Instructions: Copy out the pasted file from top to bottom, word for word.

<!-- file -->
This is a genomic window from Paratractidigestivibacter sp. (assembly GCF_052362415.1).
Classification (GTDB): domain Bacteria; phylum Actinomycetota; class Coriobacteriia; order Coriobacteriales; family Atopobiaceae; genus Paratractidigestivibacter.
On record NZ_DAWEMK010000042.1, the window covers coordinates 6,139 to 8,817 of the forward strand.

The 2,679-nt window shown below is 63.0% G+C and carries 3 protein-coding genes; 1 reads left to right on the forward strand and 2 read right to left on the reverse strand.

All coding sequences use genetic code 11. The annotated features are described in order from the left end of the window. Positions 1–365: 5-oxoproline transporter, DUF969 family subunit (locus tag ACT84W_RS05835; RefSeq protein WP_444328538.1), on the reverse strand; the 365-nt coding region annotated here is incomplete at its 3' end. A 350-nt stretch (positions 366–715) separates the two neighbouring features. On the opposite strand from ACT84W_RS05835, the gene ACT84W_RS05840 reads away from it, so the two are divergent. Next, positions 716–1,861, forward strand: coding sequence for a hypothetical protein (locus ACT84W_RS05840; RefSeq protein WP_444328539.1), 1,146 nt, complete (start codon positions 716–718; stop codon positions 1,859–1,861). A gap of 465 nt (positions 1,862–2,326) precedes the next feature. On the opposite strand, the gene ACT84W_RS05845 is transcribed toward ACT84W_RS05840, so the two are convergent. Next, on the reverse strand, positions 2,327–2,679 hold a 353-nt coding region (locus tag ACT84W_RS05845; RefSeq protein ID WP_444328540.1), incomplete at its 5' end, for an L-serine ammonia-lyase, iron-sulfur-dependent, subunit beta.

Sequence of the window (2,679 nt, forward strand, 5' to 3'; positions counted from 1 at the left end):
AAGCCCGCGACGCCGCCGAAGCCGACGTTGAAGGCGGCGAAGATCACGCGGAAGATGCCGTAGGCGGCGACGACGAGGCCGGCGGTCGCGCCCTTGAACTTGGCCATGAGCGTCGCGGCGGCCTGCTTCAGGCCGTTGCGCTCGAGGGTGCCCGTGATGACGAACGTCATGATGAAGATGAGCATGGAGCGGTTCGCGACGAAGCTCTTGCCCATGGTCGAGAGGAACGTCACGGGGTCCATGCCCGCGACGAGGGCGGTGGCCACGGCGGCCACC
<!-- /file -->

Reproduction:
This is a genomic window from Paratractidigestivibacter sp. (assembly GCF_052362415.1).
Classification (GTDB): domain Bacteria; phylum Actinomycetota; class Coriobacteriia; order Coriobacteriales; family Atopobiaceae; genus Paratractidigestivibacter.
On record NZ_DAWEMK010000042.1, the window covers coordinates 6,139 to 8,817 of the forward strand.

The 2,679-nt window shown below is 63.0% G+C and carries 3 protein-coding genes; 1 reads left to right on the forward strand and 2 read right to left on the reverse strand.

All coding sequences use genetic code 11. The annotated features are described in order from the left end of the window. Positions 1–365: 5-oxoproline transporter, DUF969 family subunit (locus tag ACT84W_RS05835; RefSeq protein WP_444328538.1), on the reverse strand; the 365-nt coding region annotated here is incomplete at its 3' end. A 350-nt stretch (positions 366–715) separates the two neighbouring features. On the opposite strand from ACT84W_RS05835, the gene ACT84W_RS05840 reads away from it, so the two are divergent. Next, positions 716–1,861, forward strand: coding sequence for a hypothetical protein (locus ACT84W_RS05840; RefSeq protein WP_444328539.1), 1,146 nt, complete (start codon positions 716–718; stop codon positions 1,859–1,861). A gap of 465 nt (positions 1,862–2,326) precedes the next feature. On the opposite strand, the gene ACT84W_RS05845 is transcribed toward ACT84W_RS05840, so the two are convergent. Next, on the reverse strand, positions 2,327–2,679 hold a 353-nt coding region (locus tag ACT84W_RS05845; RefSeq protein ID WP_444328540.1), incomplete at its 5' end, for an L-serine ammonia-lyase, iron-sulfur-dependent, subunit beta.

Sequence of the window (2,679 nt, forward strand, 5' to 3'; positions counted from 1 at the left end):
AAGCCCGCGACGCCGCCGAAGCCGACGTTGAAGGCGGCGAAGATCACGCGGAAGATGCCGTAGGCGGCGACGACGAGGCCGGCGGTCGCGCCCTTGAACTTGGCCATGAGCGTCGCGGCGGCCTGCTTCAGGCCGTTGCGCTCGAGGGTGCCCGTGATGACGAACGTCATGATGAAGATGAGCATGGAGCGGTTCGCGACGAAGCTCTTGCCCATGGTCGAGAGGAACGTCACGGGGTCCATGCCCGCGACGAGGGCGGTGGCCACGGCGGCCACC